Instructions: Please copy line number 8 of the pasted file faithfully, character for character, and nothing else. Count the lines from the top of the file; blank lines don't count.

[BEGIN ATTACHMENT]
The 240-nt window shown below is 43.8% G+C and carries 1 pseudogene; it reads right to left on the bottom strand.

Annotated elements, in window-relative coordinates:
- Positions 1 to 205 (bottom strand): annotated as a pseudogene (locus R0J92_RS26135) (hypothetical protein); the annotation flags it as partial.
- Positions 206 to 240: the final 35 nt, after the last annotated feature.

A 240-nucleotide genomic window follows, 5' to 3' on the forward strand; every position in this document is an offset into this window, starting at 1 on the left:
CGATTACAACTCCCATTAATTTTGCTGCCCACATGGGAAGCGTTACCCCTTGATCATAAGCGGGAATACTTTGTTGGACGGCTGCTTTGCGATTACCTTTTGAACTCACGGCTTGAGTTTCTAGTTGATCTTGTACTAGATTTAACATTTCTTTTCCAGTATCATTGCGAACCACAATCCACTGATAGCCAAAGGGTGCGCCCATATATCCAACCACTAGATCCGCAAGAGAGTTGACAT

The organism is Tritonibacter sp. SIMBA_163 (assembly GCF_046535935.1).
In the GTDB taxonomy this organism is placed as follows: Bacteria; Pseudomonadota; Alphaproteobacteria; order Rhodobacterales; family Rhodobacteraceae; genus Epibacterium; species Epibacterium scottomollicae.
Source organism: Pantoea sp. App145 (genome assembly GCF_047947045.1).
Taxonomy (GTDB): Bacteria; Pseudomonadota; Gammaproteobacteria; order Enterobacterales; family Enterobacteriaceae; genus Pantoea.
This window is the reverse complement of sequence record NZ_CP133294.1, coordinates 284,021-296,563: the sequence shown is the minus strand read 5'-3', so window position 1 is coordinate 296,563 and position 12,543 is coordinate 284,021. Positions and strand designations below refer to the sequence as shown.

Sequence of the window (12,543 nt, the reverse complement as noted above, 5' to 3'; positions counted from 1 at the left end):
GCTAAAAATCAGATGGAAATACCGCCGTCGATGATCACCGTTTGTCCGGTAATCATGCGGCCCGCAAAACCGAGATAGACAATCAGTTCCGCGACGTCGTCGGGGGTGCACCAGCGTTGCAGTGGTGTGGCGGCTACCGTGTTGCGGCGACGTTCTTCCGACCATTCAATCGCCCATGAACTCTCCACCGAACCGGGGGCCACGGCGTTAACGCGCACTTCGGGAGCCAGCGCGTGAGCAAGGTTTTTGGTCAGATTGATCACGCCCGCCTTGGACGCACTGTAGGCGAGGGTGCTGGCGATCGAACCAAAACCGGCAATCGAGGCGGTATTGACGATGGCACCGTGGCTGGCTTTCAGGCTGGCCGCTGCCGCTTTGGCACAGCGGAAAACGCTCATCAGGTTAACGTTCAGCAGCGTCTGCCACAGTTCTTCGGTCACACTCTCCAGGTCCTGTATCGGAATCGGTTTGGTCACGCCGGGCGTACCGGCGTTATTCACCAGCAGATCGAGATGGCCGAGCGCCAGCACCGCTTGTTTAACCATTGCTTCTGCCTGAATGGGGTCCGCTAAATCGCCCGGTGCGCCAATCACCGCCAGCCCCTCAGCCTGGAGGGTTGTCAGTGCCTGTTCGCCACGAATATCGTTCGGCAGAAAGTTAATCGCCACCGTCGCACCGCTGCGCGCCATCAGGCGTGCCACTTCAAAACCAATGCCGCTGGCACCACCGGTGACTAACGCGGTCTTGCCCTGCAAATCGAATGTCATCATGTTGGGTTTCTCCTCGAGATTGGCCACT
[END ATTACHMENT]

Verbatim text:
In the GTDB taxonomy this organism is placed as follows: Bacteria; Pseudomonadota; Alphaproteobacteria; order Rhodobacterales; family Rhodobacteraceae; genus Epibacterium; species Epibacterium scottomollicae.